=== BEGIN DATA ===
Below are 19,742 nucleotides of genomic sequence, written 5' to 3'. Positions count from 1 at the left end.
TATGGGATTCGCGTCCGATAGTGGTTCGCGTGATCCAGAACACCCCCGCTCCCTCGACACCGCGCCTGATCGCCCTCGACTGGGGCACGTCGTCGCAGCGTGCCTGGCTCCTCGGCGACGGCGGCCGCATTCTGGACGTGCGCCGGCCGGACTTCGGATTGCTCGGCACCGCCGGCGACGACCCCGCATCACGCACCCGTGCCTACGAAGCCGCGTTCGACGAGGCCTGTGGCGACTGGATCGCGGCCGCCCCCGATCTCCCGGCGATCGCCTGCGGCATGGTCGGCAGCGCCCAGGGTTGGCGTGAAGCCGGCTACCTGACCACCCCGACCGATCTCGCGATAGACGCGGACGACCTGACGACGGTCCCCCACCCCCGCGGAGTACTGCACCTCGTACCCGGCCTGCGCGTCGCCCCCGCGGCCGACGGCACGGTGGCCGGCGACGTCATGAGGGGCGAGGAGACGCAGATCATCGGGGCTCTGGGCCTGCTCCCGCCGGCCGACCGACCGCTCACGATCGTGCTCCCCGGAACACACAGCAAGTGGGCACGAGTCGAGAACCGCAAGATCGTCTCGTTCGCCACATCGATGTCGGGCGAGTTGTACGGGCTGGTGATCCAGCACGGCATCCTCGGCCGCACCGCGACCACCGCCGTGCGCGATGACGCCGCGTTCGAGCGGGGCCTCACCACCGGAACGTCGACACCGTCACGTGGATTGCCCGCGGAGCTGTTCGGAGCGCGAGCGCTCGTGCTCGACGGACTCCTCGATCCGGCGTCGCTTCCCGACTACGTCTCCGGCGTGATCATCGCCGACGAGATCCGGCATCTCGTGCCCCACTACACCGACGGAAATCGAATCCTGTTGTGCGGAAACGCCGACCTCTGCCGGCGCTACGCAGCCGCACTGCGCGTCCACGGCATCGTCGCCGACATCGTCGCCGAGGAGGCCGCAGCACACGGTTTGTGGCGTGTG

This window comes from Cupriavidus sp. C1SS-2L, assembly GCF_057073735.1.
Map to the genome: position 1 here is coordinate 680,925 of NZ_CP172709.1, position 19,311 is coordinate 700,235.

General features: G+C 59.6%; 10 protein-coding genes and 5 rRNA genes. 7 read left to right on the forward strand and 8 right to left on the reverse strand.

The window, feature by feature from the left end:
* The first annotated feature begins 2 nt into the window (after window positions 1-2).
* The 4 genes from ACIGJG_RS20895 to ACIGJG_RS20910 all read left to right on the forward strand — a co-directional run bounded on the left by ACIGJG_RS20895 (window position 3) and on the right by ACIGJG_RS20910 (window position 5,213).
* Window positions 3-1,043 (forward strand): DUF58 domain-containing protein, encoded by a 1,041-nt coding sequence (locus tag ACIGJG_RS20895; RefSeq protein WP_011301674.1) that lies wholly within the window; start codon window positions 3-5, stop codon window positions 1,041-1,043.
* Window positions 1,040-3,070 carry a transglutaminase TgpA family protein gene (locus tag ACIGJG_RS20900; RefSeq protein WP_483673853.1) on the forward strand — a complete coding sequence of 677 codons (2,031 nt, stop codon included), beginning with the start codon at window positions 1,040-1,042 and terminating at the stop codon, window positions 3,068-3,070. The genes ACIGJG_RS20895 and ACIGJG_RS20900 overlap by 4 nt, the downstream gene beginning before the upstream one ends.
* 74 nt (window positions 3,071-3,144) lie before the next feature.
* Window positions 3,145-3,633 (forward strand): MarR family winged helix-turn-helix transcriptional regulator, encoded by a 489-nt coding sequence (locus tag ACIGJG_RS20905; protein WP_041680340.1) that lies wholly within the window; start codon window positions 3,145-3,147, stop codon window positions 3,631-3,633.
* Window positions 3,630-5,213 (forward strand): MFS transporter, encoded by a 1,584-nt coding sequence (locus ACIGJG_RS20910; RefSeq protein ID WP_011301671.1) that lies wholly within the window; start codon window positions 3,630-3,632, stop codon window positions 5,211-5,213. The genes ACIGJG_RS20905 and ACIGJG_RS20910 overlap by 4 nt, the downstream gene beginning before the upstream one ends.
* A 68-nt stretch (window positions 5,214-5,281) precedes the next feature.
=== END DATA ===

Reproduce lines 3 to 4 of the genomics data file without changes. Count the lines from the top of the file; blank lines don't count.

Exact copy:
This window comes from Cupriavidus sp. C1SS-2L, assembly GCF_057073735.1.
Map to the genome: position 1 here is coordinate 680,925 of NZ_CP172709.1, position 19,311 is coordinate 700,235.